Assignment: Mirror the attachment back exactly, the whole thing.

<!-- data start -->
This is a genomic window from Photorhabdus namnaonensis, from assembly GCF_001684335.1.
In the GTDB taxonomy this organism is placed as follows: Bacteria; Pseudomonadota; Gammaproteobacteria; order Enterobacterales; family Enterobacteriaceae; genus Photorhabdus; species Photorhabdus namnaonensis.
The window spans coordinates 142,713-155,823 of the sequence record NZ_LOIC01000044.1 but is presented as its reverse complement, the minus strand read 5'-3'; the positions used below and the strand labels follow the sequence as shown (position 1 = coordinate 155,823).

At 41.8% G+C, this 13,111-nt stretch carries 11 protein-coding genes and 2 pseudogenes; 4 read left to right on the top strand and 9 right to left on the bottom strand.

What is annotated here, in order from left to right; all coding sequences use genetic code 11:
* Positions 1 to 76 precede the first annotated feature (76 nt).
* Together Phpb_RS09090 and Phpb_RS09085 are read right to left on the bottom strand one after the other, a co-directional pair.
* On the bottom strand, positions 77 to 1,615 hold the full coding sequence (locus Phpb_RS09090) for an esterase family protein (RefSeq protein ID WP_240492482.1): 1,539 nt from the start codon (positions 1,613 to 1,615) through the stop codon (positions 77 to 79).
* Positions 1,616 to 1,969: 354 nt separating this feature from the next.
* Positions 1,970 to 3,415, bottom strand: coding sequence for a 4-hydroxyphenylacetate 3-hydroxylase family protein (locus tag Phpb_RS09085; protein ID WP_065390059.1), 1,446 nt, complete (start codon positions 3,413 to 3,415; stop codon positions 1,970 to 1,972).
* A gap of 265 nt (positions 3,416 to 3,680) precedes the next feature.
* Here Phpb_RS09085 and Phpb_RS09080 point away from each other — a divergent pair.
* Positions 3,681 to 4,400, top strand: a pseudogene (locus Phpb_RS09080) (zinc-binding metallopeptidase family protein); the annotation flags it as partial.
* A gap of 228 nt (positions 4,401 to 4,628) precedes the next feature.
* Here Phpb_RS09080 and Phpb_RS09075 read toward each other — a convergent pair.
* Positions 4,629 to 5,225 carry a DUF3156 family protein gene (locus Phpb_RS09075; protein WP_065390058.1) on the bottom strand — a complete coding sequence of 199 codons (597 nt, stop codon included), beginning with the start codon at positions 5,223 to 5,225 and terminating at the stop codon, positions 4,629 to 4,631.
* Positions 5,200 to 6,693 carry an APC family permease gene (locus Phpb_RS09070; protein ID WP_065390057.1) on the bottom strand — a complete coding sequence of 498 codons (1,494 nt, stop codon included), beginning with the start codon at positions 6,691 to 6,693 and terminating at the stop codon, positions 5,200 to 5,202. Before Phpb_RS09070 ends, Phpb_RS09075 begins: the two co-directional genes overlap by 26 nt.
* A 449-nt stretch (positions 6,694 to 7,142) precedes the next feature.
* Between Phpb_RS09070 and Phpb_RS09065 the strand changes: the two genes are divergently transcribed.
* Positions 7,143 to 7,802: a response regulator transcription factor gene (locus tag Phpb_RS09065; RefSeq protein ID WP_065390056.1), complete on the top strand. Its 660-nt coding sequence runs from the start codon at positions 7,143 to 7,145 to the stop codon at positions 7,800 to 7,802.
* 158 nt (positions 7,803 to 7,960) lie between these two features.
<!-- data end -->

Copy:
This is a genomic window from Photorhabdus namnaonensis, from assembly GCF_001684335.1.
In the GTDB taxonomy this organism is placed as follows: Bacteria; Pseudomonadota; Gammaproteobacteria; order Enterobacterales; family Enterobacteriaceae; genus Photorhabdus; species Photorhabdus namnaonensis.
The window spans coordinates 142,713-155,823 of the sequence record NZ_LOIC01000044.1 but is presented as its reverse complement, the minus strand read 5'-3'; the positions used below and the strand labels follow the sequence as shown (position 1 = coordinate 155,823).

At 41.8% G+C, this 13,111-nt stretch carries 11 protein-coding genes and 2 pseudogenes; 4 read left to right on the top strand and 9 right to left on the bottom strand.

What is annotated here, in order from left to right; all coding sequences use genetic code 11:
* Positions 1 to 76 precede the first annotated feature (76 nt).
* Together Phpb_RS09090 and Phpb_RS09085 are read right to left on the bottom strand one after the other, a co-directional pair.
* On the bottom strand, positions 77 to 1,615 hold the full coding sequence (locus Phpb_RS09090) for an esterase family protein (RefSeq protein ID WP_240492482.1): 1,539 nt from the start codon (positions 1,613 to 1,615) through the stop codon (positions 77 to 79).
* Positions 1,616 to 1,969: 354 nt separating this feature from the next.
* Positions 1,970 to 3,415, bottom strand: coding sequence for a 4-hydroxyphenylacetate 3-hydroxylase family protein (locus tag Phpb_RS09085; protein ID WP_065390059.1), 1,446 nt, complete (start codon positions 3,413 to 3,415; stop codon positions 1,970 to 1,972).
* A gap of 265 nt (positions 3,416 to 3,680) precedes the next feature.
* Here Phpb_RS09085 and Phpb_RS09080 point away from each other — a divergent pair.
* Positions 3,681 to 4,400, top strand: a pseudogene (locus Phpb_RS09080) (zinc-binding metallopeptidase family protein); the annotation flags it as partial.
* A gap of 228 nt (positions 4,401 to 4,628) precedes the next feature.
* Here Phpb_RS09080 and Phpb_RS09075 read toward each other — a convergent pair.
* Positions 4,629 to 5,225 carry a DUF3156 family protein gene (locus Phpb_RS09075; protein WP_065390058.1) on the bottom strand — a complete coding sequence of 199 codons (597 nt, stop codon included), beginning with the start codon at positions 5,223 to 5,225 and terminating at the stop codon, positions 4,629 to 4,631.
* Positions 5,200 to 6,693 carry an APC family permease gene (locus Phpb_RS09070; protein ID WP_065390057.1) on the bottom strand — a complete coding sequence of 498 codons (1,494 nt, stop codon included), beginning with the start codon at positions 6,691 to 6,693 and terminating at the stop codon, positions 5,200 to 5,202. Before Phpb_RS09070 ends, Phpb_RS09075 begins: the two co-directional genes overlap by 26 nt.
* A 449-nt stretch (positions 6,694 to 7,142) precedes the next feature.
* Between Phpb_RS09070 and Phpb_RS09065 the strand changes: the two genes are divergently transcribed.
* Positions 7,143 to 7,802: a response regulator transcription factor gene (locus tag Phpb_RS09065; RefSeq protein ID WP_065390056.1), complete on the top strand. Its 660-nt coding sequence runs from the start codon at positions 7,143 to 7,145 to the stop codon at positions 7,800 to 7,802.
* 158 nt (positions 7,803 to 7,960) lie between these two features.